Very few players escape the constant scrutiny and evaluation from an ever-increasing variety of baseball interest groups and sources for information.
Typically, information flows about pitchers who can throw in the neighborhood of 100 mph.
However, there are some players who don't receive quite the recognition or publicity they deserve.
For me, 22-year-old Cleveland Indians right-hander Curtis "Trey" Haley fits that category.
Working exclusively in relief, the 6-foot-3, 180-pound Haley has one of the best arms I saw during this past Arizona Fall League season.
Pitching 11 innings, while making eight appearances for the Scottsdale Scorpions, Haley gave up only two hits. That alone is remarkable in what has become known as a league favoring hitters.
Using a fastball that sat at 95-96 mph and touched 98, plus a curveball he threw in the mid-80s, Haley had hitters completely off balance. He threw an occasional slider that changed hitters' eye levels as well.
Haley showed he knows how to pitch. He relied on his two-seam sinker to induce ground balls and keep himself out of trouble. He was economical in his quest for outs, but he didn't always look for a strikeout. He struck out only three batters. He walked four.
Although Haley showed velocity and ability to close games, he worked mostly in the middle innings.
Haley's Arizona Fall League ERA was 1.64. His WHIP was 0.55. Right-handed hitters batted .118 against him. Left-handed hitters didn't muster a hit against him in 16 at-bats. Regardless of the hitter, Haley dominated.
The Cleveland Indians selected Haley out of Central Heights High School in Nacogdoches, Texas, with their second-round pick in the 2008 First-Year Player Draft.
The Indians must have believed Haley to be special, as he was the only high school player taken by Cleveland in the first eight rounds of that Draft. Frankly, I think he is special.
This past season, Haley missed about a month of pitching due to a groin issue that had been with him for quite some time. His pitching had been impacted in several seasons with what was thought to be a groin sprain. After a diagnosis of a "sports hernia," Haley had surgery to correct the problem.
In the Fall League, it appeared Haley was pitching free of pain. His pitching mechanics did not show any hesitation, compensation or fear of recurrence.
Including time away for surgery, this past season, Haley threw 38 2/3 innings of relief over three Indians classifications. As he did in the Arizona Fall League, Haley posted fewer hits (26) than innings pitched. His composite ERA was 2.33 with a WHIP of 1.16.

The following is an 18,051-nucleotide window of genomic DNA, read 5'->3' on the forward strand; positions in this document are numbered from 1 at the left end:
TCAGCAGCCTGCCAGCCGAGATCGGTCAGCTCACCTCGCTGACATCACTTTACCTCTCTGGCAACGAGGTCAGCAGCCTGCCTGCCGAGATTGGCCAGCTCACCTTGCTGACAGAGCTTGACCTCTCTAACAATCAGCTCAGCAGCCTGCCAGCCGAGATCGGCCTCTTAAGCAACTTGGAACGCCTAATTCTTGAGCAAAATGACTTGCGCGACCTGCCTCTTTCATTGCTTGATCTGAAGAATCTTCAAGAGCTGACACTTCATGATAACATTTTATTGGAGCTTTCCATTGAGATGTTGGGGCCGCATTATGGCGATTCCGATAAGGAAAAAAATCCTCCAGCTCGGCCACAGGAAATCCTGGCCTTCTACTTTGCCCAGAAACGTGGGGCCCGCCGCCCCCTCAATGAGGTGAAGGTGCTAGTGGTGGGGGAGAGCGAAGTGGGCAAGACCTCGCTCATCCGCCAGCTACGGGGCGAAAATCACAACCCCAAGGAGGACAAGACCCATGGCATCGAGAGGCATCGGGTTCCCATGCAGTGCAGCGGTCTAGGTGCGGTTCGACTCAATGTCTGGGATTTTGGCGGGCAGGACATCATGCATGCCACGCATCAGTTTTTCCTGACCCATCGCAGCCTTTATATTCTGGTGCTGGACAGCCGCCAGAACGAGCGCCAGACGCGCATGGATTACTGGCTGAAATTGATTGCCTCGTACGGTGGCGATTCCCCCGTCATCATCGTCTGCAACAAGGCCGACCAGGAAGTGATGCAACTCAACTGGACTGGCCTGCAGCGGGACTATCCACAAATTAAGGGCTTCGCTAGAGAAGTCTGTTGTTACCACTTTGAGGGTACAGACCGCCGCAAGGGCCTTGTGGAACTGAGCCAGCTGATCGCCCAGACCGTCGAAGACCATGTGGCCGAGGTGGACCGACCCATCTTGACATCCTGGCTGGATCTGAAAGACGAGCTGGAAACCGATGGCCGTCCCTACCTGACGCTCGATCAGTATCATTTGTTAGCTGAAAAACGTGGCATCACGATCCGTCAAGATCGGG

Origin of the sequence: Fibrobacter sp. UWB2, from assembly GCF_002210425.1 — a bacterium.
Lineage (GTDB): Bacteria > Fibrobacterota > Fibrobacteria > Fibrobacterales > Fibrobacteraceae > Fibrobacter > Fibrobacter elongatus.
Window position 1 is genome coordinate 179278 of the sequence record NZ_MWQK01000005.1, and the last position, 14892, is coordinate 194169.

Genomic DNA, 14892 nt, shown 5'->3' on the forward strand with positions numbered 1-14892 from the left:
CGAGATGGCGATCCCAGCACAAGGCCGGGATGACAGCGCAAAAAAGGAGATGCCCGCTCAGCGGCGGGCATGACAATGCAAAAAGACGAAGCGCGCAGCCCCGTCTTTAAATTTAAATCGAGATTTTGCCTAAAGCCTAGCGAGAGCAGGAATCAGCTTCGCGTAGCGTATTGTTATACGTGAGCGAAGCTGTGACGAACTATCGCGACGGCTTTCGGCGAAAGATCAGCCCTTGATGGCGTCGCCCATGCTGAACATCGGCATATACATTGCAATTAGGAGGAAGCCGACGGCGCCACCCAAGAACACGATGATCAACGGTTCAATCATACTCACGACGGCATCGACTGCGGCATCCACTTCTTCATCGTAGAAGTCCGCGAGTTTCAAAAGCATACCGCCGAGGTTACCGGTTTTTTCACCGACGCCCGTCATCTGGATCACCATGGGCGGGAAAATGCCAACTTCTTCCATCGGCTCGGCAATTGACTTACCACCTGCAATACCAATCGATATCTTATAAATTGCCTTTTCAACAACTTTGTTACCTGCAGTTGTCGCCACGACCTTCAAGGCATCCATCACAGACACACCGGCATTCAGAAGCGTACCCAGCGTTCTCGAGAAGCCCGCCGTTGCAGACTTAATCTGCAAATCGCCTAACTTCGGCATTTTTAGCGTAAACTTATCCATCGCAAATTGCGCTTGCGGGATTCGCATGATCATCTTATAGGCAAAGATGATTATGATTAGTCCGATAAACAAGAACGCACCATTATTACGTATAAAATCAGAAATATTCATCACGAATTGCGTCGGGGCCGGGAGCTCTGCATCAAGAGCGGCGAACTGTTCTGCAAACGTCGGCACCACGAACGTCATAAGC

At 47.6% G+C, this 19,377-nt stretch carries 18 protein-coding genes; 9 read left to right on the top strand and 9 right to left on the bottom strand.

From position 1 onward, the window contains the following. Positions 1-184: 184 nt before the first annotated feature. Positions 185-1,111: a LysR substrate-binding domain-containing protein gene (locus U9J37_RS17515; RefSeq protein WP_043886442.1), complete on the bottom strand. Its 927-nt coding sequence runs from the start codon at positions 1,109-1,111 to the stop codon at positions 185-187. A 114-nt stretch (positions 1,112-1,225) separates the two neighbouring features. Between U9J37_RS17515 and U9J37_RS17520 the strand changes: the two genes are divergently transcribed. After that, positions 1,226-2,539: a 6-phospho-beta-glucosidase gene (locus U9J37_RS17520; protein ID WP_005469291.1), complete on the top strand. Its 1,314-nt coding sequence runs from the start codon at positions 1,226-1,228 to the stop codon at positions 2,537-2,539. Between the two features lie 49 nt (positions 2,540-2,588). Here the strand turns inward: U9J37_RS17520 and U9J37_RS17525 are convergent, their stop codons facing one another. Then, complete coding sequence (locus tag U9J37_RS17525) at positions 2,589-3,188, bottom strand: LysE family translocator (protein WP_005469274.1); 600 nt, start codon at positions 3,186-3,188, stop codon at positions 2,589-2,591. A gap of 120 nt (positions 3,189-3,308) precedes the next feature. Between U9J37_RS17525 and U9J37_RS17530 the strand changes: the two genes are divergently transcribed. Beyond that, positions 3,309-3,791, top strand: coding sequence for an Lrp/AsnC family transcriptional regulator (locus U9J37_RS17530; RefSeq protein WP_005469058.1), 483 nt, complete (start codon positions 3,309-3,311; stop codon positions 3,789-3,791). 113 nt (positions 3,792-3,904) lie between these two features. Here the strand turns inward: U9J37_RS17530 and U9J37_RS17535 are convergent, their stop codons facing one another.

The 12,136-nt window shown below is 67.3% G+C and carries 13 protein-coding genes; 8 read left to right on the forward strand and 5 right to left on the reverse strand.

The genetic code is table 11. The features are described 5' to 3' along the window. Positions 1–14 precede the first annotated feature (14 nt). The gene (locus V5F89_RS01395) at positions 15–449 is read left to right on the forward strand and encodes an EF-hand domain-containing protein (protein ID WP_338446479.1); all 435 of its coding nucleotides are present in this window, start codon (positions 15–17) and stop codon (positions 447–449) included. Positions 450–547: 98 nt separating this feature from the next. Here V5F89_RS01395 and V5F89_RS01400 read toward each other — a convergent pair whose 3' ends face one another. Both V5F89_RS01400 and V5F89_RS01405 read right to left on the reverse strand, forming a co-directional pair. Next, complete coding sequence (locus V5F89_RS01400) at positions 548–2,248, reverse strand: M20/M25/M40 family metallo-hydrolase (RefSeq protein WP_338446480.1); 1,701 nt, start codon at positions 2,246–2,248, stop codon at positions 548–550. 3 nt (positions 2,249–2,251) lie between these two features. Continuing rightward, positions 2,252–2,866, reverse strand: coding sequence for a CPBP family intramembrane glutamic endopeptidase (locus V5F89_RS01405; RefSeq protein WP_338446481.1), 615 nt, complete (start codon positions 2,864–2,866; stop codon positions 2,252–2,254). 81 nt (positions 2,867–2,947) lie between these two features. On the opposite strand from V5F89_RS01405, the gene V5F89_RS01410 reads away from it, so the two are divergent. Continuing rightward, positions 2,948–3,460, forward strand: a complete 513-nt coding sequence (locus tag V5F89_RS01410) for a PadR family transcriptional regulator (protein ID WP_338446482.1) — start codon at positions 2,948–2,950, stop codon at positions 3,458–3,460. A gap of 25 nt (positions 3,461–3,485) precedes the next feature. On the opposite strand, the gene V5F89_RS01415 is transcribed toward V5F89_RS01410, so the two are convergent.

One of Haley's stops last season was at Double-A Akron, where he pitched to an ERA of 1.76 and a WHIP of 1.37 in 15 1/3 innings of bullpen work. He threw at a rate of 13 1/2 strikeouts per nine innings.
There are times when dominant pitchers are good enough to help their team in the rotation or at the back end of the bullpen. There are often debates within organizations about the best role for power pitchers. There is probably no correct answer. Every case is different.
For example, the Cincinnati Reds are now preparing to convert Aroldis Chapman to a starter from a relief role. I remember being part of similar discussions regarding Brandon Morrow when he was with the Mariners. The D-backs had the same discussion about Max Scherzer.
Haley has the ability to be a pitcher in the rotation.
He has two forms of fastballs -- a sinking two-seamer and a four-seamer. He also has a very good curveball, a slider and a changeup.
At this stage, from what I have seen, I believe he mostly trusts his fastball and curve. I did see him throw the slider, and I liked the progress he was making with the pitch. Of all his pitches, I really didn't see him throw the changeup. I do think that will be an effective weapon with greater repetition and self-confidence. But in reality, if his fastball, curve and slider are working, he may not need the changeup.
For me, Haley works best as a potential closer.
He will need fewer pitches to work only one inning. The fewer the pitches, the greater the chance he will command and control them.
While I see a road map for success and the potential talent of a very good pitcher, there remains an area in need of improvement. Haley still must work on his command. In addition to throwing strikes, he has to be able to repeatedly throw his pitches wherever he wants. He has to get hitters to chase when the ball is in the dirt or misses the strike zone entirely. He has to be able to throw any pitch in any count.
Generally, command and control are the last components to come together for power pitchers.
Many high-velocity pitchers have trouble repeating their delivery and getting the ball to go where they want. Pitches sail out of the strike zone because they have so much natural movement. That isn't the case with Haley. I believe he knows his limitations.
I believe it is just a matter of repetition against better quality hitters that will allow Haley, who is now on Cleveland's 40-man roster, to finish his development and help the Indians from the bullpen.
Perhaps a season split between Double-A and Triple-A, refining his delivery and working on his command, will provide the finishing touches for Haley to prove he has the ability to close ballgames.
Numerous scouts saw Haley throwing hard in the Arizona Fall League. If he was "under the radar" at some point, he isn't anymore.
Bernie Pleskoff has served as a professional scout for the Houston Astros and Seattle Mariners. Follow @BerniePleskoff on Twitter. This story was not subject to the approval of Major League Baseball or its clubs.